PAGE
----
Except it turns out that rules of thumb can be really helpful.
A study of West Point cadets, for example, found teaching rules of thumb was at least as effective as standard personal finance training in increasing students' knowledge and confidence as well as their willingness to take financial risks. Researchers found money rules of thumb actually were more effective than teaching accounting principles to small-business owners in the Dominican Republic.
Besides, we all have busy lives -- sometimes, we just want an answer. If you're tired of the "on the one hand this, on the other hand that" approach to financial advice, check out these guidelines I've collected over the years. Perhaps you'll find some one-size-fits-all advice that suits you.
1. Car buying: Buy used and drive it for 10 years
New cars are lovely, but they're expensive and lose an astonishing amount of value in their first two years. Let someone else pay for that depreciation and take advantage of the fact that today's better-built cars can run well for at least a decade if properly maintained. You can save hundreds of thousands of dollars over your driving lifetime this way. (See "How to Buy a Used Car.")
2. Car loans: If you have to borrow, use the 20/4/10 rule
Ideally, you wouldn't borrow money to buy an asset that loses value, but you may not always be able to pay cash for a car. If you can't, protect yourself from overspending by putting 20 percent down, limiting the loan to four years and capping your monthly payment at no more than 10 percent of your gross income. A big down payment keeps you from being "underwater," or owing more on the car than it's worth, as soon as you drive off the lot. Limiting the length of the loan helps you build equity faster and reduces the overall interest you pay. Finally, capping the size of the payments prevents your car from eating your budget. (See "How to Build a Budget.")
3. Save for college
Retirement saving is more important, but get in the habit of putting at least $25 a month aside for college soon as your child is born. Your kids can always get student loans, but as you've probably heard, no one will lend you money for retirement. Your children will not thank you if the price for their education is your having to move in with them because you're 70 and broke. The good news is that even small contributions to a 529 college savings plan can add up over time. "Starting early can mean the difference between choosing the college that is right for your child as opposed to the one that offers the best financial aid package," says Joe Hurley, founder of SavingForCollege.com.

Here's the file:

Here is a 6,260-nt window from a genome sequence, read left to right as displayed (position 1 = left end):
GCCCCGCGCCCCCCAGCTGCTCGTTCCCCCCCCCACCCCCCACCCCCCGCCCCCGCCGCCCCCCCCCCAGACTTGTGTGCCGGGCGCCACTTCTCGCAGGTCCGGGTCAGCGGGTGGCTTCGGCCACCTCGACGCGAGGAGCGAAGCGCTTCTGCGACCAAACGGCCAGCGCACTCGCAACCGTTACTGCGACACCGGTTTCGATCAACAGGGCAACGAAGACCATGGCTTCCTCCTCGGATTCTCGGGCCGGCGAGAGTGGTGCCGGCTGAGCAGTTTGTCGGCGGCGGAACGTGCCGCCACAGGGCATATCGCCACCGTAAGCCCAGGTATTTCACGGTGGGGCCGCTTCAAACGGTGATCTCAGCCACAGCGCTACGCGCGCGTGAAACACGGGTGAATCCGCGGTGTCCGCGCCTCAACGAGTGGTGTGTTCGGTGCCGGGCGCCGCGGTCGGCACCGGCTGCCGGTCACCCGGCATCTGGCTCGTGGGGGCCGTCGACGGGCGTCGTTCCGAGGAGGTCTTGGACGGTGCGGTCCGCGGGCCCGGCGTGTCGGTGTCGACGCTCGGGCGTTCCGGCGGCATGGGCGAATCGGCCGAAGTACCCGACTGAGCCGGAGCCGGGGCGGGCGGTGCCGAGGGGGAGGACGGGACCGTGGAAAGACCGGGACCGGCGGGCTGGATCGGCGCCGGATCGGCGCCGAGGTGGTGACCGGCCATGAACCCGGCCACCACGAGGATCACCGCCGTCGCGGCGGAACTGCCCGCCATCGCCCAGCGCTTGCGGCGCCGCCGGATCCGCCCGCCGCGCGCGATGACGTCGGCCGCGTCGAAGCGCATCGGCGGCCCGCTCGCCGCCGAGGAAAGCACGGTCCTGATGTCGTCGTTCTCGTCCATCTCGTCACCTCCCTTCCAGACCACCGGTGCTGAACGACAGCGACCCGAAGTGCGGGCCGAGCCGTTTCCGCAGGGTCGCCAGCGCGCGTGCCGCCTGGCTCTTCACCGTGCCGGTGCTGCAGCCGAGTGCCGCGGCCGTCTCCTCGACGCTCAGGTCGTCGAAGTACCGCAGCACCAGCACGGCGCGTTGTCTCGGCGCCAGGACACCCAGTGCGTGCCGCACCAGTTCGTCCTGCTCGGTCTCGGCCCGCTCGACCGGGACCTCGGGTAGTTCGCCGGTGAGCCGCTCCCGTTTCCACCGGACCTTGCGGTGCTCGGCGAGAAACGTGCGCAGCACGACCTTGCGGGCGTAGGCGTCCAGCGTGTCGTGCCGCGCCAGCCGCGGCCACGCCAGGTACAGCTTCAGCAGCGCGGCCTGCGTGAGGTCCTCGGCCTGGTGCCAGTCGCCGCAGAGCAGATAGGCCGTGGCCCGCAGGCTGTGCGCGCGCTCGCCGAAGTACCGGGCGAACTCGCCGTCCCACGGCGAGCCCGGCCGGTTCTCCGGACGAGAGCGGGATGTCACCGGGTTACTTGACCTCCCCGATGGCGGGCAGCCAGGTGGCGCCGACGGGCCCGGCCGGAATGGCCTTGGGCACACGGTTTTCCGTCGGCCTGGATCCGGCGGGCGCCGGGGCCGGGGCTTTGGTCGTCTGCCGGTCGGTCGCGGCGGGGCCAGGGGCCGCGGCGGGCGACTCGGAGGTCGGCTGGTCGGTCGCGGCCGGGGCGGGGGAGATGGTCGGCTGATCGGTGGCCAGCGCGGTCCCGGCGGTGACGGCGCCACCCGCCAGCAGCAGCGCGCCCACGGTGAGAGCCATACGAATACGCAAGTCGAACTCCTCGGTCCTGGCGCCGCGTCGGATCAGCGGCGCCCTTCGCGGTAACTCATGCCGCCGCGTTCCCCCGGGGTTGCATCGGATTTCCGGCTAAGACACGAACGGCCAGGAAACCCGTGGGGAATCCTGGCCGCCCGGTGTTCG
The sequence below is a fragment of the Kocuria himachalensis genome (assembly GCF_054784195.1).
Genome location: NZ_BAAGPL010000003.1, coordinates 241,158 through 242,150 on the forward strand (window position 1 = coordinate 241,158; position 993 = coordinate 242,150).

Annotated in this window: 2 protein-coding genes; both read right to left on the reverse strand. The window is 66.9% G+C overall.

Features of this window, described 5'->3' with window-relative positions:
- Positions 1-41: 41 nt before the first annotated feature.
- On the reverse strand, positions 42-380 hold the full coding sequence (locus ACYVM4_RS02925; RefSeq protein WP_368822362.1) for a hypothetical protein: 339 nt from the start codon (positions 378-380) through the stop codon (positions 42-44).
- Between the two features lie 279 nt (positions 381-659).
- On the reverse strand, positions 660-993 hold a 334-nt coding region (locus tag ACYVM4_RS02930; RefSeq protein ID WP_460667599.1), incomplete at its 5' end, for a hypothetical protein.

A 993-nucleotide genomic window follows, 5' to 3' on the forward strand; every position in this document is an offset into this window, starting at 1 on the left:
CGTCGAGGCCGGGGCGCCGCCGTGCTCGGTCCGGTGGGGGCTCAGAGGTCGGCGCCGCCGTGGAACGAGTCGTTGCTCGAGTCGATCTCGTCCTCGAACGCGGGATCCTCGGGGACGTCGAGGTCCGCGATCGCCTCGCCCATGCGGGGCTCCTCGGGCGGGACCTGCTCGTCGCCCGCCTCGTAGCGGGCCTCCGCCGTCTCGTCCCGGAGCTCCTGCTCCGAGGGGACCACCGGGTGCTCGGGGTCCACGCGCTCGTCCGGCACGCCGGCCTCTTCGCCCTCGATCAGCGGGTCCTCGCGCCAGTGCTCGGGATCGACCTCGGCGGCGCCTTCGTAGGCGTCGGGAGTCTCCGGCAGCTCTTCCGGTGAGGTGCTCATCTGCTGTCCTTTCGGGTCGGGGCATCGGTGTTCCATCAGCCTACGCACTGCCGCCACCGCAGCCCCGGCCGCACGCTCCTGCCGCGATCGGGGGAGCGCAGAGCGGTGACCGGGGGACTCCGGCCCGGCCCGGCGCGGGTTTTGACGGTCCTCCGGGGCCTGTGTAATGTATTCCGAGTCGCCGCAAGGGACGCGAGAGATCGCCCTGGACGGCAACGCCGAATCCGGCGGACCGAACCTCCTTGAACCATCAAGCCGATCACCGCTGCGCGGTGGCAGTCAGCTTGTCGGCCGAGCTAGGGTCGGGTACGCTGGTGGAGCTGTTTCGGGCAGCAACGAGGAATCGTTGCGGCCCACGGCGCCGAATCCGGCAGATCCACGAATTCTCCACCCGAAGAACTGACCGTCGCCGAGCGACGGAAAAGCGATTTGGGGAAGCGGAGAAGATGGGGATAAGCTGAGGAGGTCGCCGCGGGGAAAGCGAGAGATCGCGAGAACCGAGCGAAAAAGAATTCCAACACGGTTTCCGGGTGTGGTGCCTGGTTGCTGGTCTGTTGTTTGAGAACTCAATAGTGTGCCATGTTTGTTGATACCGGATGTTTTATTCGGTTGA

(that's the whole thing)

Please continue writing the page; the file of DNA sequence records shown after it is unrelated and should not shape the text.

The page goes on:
4. Credit cards
If you carry a balance, look for a low-rate card to help you pay off your debt. If you pay in full each month (as you should), find a rewards card that returns at least 1.5 percent of what you spend. Don't mess with rewards cards if you're dragging around credit card debt. Focus on paying it off fast with a low-rate card. If you pay in full, though, you should regularly review your rewards programs to make sure you're getting enough value from them. The programs can change, as can your spending and the way you use rewards. "Even if you don't want to 'play the game' and manage a complicated wallet, there's no excuse for earning less than 1.5 percent back for all of your purchases," says NerdWallet credit card expert Sean McQuay. (For a "lazy optimizer" approach, check out "Sean Talks Credit: How I Maximize My Rewards with Only a Few Credit Cards.")
5. Emergency savings
You need to be able to get your hands on cash or credit equal to three months' worth of expenses. The classic emergency fund advice -- that you need three to six months of expenses saved -- is great, but it can take years to save that much and you have other priorities that are more important (see "retirement," below). While you build up your cash stash, make sure you have a Plan B. That could be money in a Roth IRA (you can pull out your contributions at any time without paying taxes or penalties), space on your credit cards or an unused home equity line of credit.